A couple of hours before the London press screening of Drive, its Danish director Nicolas Winding Refn appeared on the BBC Breakfast sofa, alongside leading lady Carey Mulligan. Questioned about the explosive nature of his film, Refn thoughtfully (if somewhat disturbingly) ventured "Violence is a bit like fucking..." This set host Bill Turnbull into an immediate conniption fit, forcing his guest into an apology that Refn offered in the style of a sheepish schoolboy, or a Cannes-approved director faced, at nine in the morning, with a particular and enduring form of English puritanism - the kind that not only cuts away from streakers at televised football matches, but also insists that commentators note "we're not going to give this idiot the oxygen of publicity". Refn's countryman Lars von Trier experienced a similar reaction to somewhat more controversial statements at Cannes this year, and the idea words only get us into trouble receives an expression of sorts in Drive, a pared-back action movie about a man who'd rather let his driving do the talking. If this were a pop song - and the prominence Refn accords to music throughout suggests his film well aspires to being a catchy little number - then its title would be preceded by a parenthesised "Shut up and..."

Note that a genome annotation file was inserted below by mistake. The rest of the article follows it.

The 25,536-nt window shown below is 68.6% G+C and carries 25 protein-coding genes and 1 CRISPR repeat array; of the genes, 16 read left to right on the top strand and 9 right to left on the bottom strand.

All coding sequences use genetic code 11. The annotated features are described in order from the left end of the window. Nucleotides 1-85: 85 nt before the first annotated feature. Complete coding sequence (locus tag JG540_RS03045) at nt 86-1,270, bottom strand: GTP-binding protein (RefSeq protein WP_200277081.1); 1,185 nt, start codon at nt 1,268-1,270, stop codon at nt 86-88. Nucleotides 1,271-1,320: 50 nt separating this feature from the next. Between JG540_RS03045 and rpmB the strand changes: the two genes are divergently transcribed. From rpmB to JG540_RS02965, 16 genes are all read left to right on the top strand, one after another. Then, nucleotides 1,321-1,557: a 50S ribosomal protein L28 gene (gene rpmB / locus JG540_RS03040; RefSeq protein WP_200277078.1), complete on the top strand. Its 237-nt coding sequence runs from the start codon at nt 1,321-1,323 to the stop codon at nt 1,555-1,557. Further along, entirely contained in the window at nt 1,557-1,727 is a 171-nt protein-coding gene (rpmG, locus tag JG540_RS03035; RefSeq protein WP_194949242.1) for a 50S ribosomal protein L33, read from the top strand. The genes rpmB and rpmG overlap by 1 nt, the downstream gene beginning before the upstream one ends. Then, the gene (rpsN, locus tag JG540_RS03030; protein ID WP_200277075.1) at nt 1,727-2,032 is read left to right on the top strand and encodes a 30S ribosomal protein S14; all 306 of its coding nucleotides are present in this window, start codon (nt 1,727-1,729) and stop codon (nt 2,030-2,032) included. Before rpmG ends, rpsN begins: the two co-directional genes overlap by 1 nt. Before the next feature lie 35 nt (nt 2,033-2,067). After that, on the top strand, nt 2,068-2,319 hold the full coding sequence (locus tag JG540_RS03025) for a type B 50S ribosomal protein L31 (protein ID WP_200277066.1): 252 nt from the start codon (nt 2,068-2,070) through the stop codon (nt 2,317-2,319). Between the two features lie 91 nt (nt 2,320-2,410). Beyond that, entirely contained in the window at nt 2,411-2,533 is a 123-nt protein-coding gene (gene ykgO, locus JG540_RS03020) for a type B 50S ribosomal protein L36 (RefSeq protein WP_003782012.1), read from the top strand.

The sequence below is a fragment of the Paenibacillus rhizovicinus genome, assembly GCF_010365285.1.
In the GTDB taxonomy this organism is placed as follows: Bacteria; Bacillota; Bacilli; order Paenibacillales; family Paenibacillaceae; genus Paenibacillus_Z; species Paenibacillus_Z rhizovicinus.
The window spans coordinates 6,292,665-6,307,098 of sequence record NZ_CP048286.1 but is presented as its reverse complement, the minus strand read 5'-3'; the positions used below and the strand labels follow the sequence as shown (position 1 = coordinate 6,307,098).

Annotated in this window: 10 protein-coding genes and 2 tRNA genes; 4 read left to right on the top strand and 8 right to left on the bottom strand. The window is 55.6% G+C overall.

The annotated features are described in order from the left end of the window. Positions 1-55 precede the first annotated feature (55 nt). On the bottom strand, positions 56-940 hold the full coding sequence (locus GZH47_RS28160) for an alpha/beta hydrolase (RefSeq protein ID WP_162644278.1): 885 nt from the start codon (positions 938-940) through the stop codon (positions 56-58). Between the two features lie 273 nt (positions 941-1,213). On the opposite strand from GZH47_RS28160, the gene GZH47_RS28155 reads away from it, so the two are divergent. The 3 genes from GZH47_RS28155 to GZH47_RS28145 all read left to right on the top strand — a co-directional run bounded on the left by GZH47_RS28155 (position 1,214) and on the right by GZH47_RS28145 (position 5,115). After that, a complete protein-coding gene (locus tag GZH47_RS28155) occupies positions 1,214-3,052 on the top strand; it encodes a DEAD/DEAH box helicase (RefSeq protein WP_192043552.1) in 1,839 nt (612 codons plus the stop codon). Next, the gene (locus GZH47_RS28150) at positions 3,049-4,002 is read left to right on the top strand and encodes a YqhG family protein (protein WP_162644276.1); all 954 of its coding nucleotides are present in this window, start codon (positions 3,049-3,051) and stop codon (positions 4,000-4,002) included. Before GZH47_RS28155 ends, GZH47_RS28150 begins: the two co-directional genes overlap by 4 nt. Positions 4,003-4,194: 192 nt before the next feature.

Here is a hero, played in his second role of the week by Ryan Gosling, who goes under the name Driver, whose every relationship takes place in and around cars. A movie stuntman by day, a getaway driver by night, Driver only really notices Irene (Mulligan), the diner madonna-with-child who lives down the hall, when she's standing in the parking lot of their apartment block with her bonnet up, and smoke pouring from her engine. (She, of course, seems to need a man who knows his way around a fanbelt.) The setting, Los Angeles, remains the American capital of freeways, and Drive has the glossy, snappy look of a film conducted in the spirit of cinematic tourism by a director flat-out dazzled by the city's bright lights, its actors, its surfaces; it's possible Refn undertook the entire project just to shoot in the L.A. storm drain, though it's pushing it to imply this iconic channel should provide young not-quite-lovers passage to the sundappled paradise to which Driver ends up transporting Irene and her son.